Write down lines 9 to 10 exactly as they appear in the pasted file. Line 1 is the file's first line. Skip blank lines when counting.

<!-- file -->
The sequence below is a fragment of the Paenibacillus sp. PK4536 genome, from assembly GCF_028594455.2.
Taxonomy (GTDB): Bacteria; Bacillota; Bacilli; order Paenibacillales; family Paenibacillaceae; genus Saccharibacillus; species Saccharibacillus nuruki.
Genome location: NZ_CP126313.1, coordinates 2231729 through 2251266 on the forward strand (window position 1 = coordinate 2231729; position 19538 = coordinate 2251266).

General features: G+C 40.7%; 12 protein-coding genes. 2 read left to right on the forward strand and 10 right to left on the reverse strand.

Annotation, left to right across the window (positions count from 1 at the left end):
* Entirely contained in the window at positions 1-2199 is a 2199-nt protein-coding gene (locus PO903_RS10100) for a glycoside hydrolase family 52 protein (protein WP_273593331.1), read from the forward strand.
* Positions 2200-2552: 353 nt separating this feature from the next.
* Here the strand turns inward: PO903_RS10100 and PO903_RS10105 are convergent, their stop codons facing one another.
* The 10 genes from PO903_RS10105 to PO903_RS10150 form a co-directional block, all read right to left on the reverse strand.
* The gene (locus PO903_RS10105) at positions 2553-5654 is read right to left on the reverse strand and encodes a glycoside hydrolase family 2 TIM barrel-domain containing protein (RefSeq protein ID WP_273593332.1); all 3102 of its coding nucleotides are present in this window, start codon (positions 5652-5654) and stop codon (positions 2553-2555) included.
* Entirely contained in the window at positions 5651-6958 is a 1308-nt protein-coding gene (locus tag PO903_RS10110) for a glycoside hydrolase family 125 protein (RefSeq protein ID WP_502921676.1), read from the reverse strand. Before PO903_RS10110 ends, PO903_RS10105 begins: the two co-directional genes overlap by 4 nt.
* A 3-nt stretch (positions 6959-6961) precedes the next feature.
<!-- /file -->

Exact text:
* The 10 genes from PO903_RS10105 to PO903_RS10150 form a co-directional block, all read right to left on the reverse strand.
* The gene (locus PO903_RS10105) at positions 2553-5654 is read right to left on the reverse strand and encodes a glycoside hydrolase family 2 TIM barrel-domain containing protein (RefSeq protein ID WP_273593332.1); all 3102 of its coding nucleotides are present in this window, start codon (positions 5652-5654) and stop codon (positions 2553-2555) included.